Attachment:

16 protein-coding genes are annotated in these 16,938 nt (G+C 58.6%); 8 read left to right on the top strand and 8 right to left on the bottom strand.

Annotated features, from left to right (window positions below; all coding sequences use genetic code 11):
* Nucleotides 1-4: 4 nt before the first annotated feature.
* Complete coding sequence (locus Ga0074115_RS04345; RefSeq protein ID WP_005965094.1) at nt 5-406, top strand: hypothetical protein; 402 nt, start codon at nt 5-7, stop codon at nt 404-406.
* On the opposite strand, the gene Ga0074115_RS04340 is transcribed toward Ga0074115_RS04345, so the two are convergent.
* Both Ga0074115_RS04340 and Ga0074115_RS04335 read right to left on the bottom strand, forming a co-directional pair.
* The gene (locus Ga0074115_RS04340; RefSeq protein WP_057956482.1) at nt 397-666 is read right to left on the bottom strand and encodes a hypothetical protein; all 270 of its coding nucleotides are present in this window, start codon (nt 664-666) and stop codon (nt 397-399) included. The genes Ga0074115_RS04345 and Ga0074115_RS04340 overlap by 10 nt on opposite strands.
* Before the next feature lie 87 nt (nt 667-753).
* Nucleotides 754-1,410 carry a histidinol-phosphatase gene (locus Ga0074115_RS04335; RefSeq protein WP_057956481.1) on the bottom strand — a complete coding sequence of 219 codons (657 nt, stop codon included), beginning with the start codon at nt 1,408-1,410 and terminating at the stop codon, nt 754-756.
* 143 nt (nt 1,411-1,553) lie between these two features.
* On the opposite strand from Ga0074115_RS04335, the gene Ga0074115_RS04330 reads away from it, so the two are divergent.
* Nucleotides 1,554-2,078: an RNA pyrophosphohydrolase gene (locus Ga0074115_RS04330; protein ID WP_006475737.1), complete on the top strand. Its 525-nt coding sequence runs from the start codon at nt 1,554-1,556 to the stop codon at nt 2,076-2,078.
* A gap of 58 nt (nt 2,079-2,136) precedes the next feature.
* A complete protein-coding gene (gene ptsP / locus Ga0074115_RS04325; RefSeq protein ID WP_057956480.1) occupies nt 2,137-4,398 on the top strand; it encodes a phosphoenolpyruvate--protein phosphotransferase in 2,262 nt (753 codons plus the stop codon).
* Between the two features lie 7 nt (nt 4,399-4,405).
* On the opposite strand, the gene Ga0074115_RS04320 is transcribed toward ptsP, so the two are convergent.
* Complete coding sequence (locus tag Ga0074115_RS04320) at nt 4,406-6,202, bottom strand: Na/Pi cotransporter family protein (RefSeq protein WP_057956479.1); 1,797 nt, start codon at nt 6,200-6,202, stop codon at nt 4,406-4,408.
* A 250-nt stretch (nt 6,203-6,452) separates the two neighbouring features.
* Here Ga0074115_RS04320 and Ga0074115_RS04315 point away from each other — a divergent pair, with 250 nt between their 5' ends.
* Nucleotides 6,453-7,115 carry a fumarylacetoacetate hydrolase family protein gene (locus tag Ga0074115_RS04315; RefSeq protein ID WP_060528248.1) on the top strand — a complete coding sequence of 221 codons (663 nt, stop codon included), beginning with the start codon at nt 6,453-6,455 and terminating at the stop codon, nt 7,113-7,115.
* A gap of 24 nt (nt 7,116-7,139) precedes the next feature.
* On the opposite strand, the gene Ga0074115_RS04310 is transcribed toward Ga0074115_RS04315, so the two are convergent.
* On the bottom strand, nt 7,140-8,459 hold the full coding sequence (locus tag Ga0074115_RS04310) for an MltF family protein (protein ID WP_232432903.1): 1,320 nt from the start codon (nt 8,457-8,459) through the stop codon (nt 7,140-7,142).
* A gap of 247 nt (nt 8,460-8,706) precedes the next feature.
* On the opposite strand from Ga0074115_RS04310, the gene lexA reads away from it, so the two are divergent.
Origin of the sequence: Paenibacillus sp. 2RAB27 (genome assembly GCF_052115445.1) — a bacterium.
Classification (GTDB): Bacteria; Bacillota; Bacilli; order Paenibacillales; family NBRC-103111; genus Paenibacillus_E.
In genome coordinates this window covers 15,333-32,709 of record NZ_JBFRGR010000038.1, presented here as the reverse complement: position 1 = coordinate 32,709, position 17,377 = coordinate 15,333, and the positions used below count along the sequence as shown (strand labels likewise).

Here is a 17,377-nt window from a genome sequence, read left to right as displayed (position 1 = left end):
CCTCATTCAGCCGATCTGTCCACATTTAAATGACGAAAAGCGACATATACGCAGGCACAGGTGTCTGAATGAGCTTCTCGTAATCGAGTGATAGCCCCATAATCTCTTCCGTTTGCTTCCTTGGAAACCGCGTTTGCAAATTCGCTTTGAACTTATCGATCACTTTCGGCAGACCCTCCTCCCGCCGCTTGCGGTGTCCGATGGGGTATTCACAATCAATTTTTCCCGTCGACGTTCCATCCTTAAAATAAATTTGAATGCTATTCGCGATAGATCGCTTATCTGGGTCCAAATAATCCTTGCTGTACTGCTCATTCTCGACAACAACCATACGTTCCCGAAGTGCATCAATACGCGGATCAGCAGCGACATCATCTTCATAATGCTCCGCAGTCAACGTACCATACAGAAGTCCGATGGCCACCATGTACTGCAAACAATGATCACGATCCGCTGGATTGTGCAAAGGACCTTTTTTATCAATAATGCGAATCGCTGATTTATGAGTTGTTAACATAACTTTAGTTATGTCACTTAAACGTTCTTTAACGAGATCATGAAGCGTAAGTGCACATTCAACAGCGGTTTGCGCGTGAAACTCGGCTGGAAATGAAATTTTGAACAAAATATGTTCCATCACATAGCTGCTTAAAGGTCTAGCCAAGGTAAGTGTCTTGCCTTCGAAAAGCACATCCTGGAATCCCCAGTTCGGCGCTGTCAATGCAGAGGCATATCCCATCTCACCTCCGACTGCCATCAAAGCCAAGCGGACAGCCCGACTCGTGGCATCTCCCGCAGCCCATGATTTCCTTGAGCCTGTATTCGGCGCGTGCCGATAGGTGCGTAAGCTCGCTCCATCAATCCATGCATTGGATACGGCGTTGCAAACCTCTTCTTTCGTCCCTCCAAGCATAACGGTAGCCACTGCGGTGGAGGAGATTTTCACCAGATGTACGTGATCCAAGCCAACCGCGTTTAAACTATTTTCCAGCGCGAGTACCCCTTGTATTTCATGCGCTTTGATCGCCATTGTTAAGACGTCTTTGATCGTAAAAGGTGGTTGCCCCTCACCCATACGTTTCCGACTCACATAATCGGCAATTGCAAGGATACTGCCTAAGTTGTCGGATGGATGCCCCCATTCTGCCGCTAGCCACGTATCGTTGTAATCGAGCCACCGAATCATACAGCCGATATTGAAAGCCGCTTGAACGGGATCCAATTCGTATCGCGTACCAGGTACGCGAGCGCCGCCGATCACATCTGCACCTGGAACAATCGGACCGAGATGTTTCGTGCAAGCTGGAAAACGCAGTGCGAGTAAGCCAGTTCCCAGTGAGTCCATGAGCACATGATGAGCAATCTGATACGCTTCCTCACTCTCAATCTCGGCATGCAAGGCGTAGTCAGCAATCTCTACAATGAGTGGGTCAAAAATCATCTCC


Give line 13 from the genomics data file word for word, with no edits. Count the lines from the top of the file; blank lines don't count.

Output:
* A gap of 58 nt (nt 2,079-2,136) precedes the next feature.